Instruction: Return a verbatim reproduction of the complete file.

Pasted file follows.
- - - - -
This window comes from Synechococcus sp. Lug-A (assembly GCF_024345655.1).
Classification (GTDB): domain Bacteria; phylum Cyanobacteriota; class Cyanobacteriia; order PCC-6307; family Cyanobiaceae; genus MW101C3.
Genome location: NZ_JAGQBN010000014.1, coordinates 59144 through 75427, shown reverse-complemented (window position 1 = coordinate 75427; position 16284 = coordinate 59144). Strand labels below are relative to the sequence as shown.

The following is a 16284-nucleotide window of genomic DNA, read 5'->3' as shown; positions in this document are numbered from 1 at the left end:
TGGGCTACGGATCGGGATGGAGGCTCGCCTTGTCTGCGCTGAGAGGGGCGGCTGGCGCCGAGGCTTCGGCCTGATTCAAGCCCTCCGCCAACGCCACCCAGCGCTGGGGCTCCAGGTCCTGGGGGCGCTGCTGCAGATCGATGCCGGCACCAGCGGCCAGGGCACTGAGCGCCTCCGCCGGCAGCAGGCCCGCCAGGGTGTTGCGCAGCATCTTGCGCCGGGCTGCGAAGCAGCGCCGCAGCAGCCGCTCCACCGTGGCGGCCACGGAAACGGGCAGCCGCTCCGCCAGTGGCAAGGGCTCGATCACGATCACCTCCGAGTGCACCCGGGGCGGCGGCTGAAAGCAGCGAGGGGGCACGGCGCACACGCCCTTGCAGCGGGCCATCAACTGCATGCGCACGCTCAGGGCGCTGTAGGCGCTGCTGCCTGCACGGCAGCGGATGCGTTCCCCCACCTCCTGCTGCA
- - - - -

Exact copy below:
This window comes from Synechococcus sp. Lug-A (assembly GCF_024345655.1).
Classification (GTDB): domain Bacteria; phylum Cyanobacteriota; class Cyanobacteriia; order PCC-6307; family Cyanobiaceae; genus MW101C3.
Genome location: NZ_JAGQBN010000014.1, coordinates 59144 through 75427, shown reverse-complemented (window position 1 = coordinate 75427; position 16284 = coordinate 59144). Strand labels below are relative to the sequence as shown.

The following is a 16284-nucleotide window of genomic DNA, read 5'->3' as shown; positions in this document are numbered from 1 at the left end:
TGGGCTACGGATCGGGATGGAGGCTCGCCTTGTCTGCGCTGAGAGGGGCGGCTGGCGCCGAGGCTTCGGCCTGATTCAAGCCCTCCGCCAACGCCACCCAGCGCTGGGGCTCCAGGTCCTGGGGGCGCTGCTGCAGATCGATGCCGGCACCAGCGGCCAGGGCACTGAGCGCCTCCGCCGGCAGCAGGCCCGCCAGGGTGTTGCGCAGCATCTTGCGCCGGGCTGCGAAGCAGCGCCGCAGCAGCCGCTCCACCGTGGCGGCCACGGAAACGGGCAGCCGCTCCGCCAGTGGCAAGGGCTCGATCACGATCACCTCCGAGTGCACCCGGGGCGGCGGCTGAAAGCAGCGAGGGGGCACGGCGCACACGCCCTTGCAGCGGGCCATCAACTGCATGCGCACGCTCAGGGCGCTGTAGGCGCTGCTGCCTGCACGGCAGCGGATGCGTTCCCCCACCTCCTGCTGCA